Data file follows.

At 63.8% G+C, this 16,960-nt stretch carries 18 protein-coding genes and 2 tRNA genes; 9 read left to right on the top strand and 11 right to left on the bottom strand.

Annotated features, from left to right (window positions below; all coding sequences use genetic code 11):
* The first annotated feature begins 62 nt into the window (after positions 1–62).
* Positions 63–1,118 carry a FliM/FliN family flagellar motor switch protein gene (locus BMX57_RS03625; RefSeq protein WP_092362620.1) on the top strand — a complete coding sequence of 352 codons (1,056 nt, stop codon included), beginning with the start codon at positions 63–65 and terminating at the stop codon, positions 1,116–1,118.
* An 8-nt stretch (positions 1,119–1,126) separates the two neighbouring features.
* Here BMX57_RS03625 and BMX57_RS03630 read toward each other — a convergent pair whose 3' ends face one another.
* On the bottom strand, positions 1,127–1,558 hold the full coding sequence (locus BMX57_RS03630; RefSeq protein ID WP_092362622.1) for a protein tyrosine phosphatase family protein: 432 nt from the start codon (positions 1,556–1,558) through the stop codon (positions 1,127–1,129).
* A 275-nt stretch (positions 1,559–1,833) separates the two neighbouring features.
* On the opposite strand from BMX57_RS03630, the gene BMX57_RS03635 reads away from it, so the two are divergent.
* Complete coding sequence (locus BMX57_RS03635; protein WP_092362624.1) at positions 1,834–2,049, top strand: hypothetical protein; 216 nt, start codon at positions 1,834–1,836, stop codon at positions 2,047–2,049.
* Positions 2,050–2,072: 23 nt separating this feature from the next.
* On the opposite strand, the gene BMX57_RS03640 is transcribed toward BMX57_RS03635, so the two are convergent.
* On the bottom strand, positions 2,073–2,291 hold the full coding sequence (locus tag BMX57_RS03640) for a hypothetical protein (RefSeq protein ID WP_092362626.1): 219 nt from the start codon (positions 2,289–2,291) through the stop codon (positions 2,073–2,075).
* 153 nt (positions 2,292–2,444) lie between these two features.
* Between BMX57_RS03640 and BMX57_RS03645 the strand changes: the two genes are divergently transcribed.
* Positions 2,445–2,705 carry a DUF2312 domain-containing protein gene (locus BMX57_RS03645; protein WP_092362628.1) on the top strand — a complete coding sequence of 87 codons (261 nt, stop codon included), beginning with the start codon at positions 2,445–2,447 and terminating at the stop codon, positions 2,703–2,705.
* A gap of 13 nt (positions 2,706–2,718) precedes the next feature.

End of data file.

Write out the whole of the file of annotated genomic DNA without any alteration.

At 63.8% G+C, this 16,960-nt stretch carries 18 protein-coding genes and 2 tRNA genes; 9 read left to right on the top strand and 11 right to left on the bottom strand.

Annotated features, from left to right (window positions below; all coding sequences use genetic code 11):
* The first annotated feature begins 62 nt into the window (after positions 1–62).
* Positions 63–1,118 carry a FliM/FliN family flagellar motor switch protein gene (locus BMX57_RS03625; RefSeq protein WP_092362620.1) on the top strand — a complete coding sequence of 352 codons (1,056 nt, stop codon included), beginning with the start codon at positions 63–65 and terminating at the stop codon, positions 1,116–1,118.
* An 8-nt stretch (positions 1,119–1,126) separates the two neighbouring features.
* Here BMX57_RS03625 and BMX57_RS03630 read toward each other — a convergent pair whose 3' ends face one another.
* On the bottom strand, positions 1,127–1,558 hold the full coding sequence (locus BMX57_RS03630; RefSeq protein ID WP_092362622.1) for a protein tyrosine phosphatase family protein: 432 nt from the start codon (positions 1,556–1,558) through the stop codon (positions 1,127–1,129).
* A 275-nt stretch (positions 1,559–1,833) separates the two neighbouring features.
* On the opposite strand from BMX57_RS03630, the gene BMX57_RS03635 reads away from it, so the two are divergent.
* Complete coding sequence (locus BMX57_RS03635; protein WP_092362624.1) at positions 1,834–2,049, top strand: hypothetical protein; 216 nt, start codon at positions 1,834–1,836, stop codon at positions 2,047–2,049.
* Positions 2,050–2,072: 23 nt separating this feature from the next.
* On the opposite strand, the gene BMX57_RS03640 is transcribed toward BMX57_RS03635, so the two are convergent.
* On the bottom strand, positions 2,073–2,291 hold the full coding sequence (locus tag BMX57_RS03640) for a hypothetical protein (RefSeq protein ID WP_092362626.1): 219 nt from the start codon (positions 2,289–2,291) through the stop codon (positions 2,073–2,075).
* 153 nt (positions 2,292–2,444) lie between these two features.
* Between BMX57_RS03640 and BMX57_RS03645 the strand changes: the two genes are divergently transcribed.
* Positions 2,445–2,705 carry a DUF2312 domain-containing protein gene (locus BMX57_RS03645; protein WP_092362628.1) on the top strand — a complete coding sequence of 87 codons (261 nt, stop codon included), beginning with the start codon at positions 2,445–2,447 and terminating at the stop codon, positions 2,703–2,705.
* A gap of 13 nt (positions 2,706–2,718) precedes the next feature.